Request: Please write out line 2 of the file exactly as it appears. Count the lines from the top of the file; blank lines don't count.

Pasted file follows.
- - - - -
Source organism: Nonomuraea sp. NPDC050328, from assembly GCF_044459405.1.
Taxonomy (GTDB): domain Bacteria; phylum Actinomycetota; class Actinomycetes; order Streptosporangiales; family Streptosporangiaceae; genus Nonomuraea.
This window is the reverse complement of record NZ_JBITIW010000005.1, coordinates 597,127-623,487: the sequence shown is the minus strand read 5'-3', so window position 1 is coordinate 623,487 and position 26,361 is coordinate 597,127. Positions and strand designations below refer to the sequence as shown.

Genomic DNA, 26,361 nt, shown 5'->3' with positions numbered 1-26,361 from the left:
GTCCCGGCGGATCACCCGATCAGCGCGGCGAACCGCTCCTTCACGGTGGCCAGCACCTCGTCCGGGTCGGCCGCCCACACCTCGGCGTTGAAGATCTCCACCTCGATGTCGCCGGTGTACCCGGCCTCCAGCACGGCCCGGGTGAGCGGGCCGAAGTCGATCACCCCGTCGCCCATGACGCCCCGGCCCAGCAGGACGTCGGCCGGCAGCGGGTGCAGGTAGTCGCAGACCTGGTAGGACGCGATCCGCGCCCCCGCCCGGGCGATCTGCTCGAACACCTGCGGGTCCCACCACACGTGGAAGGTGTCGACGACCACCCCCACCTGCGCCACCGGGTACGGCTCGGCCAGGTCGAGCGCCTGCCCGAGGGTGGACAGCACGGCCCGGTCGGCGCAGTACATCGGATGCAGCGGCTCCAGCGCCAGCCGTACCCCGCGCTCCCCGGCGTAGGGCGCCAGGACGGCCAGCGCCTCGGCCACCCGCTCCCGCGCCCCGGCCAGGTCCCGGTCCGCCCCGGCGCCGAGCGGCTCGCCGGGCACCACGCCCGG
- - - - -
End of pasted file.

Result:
Taxonomy (GTDB): domain Bacteria; phylum Actinomycetota; class Actinomycetes; order Streptosporangiales; family Streptosporangiaceae; genus Nonomuraea.